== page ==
Between Dignity and Despair

Between Dignity and Despair : Jewish Life in Nazi Germany

4.15 (340 ratings by Goodreads)
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Description

Draws on the extraordinary memoirs, diaries, interviews, and letters of Jewish women and men to give us an intimate portrait of Jewish life in Nazi Germany. Kaplan tells the story of Jews in Germany not from the hindsight of the Holocaust, nor from the vantage of the persecutors, but from the bewildered and ambiguous perspective of Jews trying to navigate their daily lives in a world that was becoming more and more insane. Answering the charge that Jews should have left earlier, Kaplan shows that far from seeming inevitable, the Holocaust was impossible to foresee precisely because Nazi repression occurred in irregular and unpredictable steps until the massive violence of Novemer 1938. Then the flow of emigration turned into a torrent, only to be stopped by the war. By that time Jews had been evicted from their homes, robbed of their possessions and their livelihoods, shunned by their former friends, persecuted by their neighbours, and driven into forced labour. For those trapped in Germany, mere survival became a nightmare of increasingly desperate options.
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Product details

  • Hardback | 288 pages
  • 162.6 x 231.1 x 25.4mm | 362.88g
  • New York, United States
  • English
  • 6 halftones, bibliography
  • 0195115317
  • 9780195115314

Review quote

"Kaplan's gendered approach is of considerable methodological interest. She distinguishes between the experience of Jewish women and men because, in her words, being male or female mattered. Kaplan makes an interesting distinction between the fate of Jewish men and women." Review Essays/The Decline and Rise of German Anitsemitism "Kaplan's gendered approach is of considerable methodological interest. She distinguishes between the experience of Jewish women and men because, in her words, being male or female mattered. Kaplan makes an interesting distinction between the fate of Jewish men and women." Review Essays/The Decline and Rise of German Anitsemitism "Kaplan's gendered approach is of considerable methodological interest. She distinguishes between the experience of Jewish women and men because, in her words, being male or female mattered. Kaplan makes an interesting distinction between the fate of Jewish men and women." Review Essays/The Decline and Rise of German Anitsemitism "Kaplan's gendered approach is of considerable methodological interest. She distinguishes between the experience of Jewish women and men because, in her words, being male or female mattered. Kaplan makes an interesting distinction between the fate of Jewish men and women." Review Essays/TheDecline and Rise of German Anitsemitism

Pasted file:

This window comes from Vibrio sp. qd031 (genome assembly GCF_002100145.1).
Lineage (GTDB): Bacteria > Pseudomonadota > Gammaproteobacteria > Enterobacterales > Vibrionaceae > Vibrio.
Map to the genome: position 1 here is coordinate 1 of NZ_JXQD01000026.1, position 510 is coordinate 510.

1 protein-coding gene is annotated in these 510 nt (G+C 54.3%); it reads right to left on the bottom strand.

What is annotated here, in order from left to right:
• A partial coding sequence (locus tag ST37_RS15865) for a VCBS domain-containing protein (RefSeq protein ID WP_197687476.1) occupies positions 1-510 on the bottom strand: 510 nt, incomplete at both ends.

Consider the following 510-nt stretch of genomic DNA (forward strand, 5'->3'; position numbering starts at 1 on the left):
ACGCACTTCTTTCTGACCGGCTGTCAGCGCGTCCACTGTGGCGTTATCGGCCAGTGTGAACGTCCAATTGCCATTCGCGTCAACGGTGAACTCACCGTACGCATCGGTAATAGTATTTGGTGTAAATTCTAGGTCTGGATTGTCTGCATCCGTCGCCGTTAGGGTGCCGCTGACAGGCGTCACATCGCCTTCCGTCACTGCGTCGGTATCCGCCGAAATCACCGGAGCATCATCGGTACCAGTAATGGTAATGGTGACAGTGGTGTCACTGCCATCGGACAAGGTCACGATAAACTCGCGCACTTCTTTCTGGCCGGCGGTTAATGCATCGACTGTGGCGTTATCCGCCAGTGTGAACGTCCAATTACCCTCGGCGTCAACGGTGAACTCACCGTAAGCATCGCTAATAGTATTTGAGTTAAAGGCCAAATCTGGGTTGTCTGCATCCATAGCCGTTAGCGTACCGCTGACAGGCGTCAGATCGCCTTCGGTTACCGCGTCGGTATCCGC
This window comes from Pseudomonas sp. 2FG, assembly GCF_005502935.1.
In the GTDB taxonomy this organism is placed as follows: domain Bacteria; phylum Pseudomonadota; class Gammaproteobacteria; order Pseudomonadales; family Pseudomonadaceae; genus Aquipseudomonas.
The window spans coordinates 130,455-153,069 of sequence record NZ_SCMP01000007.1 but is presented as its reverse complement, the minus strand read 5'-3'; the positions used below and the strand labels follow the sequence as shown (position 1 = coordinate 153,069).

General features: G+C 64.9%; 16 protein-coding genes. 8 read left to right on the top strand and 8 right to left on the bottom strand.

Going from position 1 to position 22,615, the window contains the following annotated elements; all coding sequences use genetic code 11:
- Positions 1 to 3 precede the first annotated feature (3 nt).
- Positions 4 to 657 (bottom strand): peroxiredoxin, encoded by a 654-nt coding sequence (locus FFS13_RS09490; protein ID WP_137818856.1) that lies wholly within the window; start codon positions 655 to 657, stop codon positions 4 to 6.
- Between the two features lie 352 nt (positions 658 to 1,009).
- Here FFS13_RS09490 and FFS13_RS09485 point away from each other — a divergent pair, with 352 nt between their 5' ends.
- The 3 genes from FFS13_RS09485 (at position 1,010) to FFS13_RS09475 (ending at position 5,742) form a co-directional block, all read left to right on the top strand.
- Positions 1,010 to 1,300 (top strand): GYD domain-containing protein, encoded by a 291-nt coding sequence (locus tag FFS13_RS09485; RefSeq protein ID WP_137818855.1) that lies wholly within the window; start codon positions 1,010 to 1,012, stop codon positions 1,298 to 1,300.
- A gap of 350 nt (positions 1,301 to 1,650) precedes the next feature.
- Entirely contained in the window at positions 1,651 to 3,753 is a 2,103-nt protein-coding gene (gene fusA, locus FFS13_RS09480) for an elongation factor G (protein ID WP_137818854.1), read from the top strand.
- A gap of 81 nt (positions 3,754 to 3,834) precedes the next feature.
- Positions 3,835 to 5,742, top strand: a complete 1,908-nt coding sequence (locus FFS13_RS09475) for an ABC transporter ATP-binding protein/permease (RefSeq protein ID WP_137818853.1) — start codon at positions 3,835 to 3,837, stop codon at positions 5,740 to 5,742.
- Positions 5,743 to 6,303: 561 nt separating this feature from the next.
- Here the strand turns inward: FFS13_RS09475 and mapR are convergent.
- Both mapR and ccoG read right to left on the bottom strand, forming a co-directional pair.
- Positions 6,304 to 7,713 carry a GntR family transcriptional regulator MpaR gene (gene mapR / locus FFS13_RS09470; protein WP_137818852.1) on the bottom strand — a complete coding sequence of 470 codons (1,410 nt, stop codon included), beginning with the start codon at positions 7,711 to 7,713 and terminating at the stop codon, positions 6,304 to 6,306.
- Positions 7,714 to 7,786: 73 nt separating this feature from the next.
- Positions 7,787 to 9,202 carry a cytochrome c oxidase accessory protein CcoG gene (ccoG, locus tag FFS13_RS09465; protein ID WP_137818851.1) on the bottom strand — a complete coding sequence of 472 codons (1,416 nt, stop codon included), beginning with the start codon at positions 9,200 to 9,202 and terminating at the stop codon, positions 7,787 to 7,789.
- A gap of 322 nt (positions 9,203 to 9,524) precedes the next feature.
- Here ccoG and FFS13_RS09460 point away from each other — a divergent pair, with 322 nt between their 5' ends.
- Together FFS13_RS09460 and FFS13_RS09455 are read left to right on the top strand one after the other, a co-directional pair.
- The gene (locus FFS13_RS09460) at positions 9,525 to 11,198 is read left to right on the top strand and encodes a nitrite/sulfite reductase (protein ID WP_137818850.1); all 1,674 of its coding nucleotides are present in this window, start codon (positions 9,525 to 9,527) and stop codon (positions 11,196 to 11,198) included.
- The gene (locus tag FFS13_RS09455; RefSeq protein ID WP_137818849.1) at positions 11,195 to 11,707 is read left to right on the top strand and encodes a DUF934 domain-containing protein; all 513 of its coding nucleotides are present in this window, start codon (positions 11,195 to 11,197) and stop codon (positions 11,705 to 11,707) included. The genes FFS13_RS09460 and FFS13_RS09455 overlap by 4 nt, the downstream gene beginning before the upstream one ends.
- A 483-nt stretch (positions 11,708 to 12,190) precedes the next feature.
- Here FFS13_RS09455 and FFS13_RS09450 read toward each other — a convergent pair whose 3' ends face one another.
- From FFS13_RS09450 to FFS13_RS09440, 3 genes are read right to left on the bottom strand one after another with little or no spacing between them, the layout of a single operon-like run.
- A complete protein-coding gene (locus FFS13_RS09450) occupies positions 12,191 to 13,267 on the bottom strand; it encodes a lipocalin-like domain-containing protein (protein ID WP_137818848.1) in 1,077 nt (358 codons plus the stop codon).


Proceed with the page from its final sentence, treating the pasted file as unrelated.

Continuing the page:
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About Marion A. Kaplan

Marion Kaplan is Professor of History at Queens College and the Graduate Center, City University of New York. She is the author of The Making of the Jewish Middle Class: Women, Family, and Identity in Imperial Germany (OUP), which won the National Jewish Book Award and the German History Prize and The Jewish Feminist Movement in Germany. She lives in New York City.
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Rating details

340 ratings
4.15 out of 5 stars
5 35% (120)
4 46% (158)
3 17% (57)
2 1% (4)
1 0% (1)
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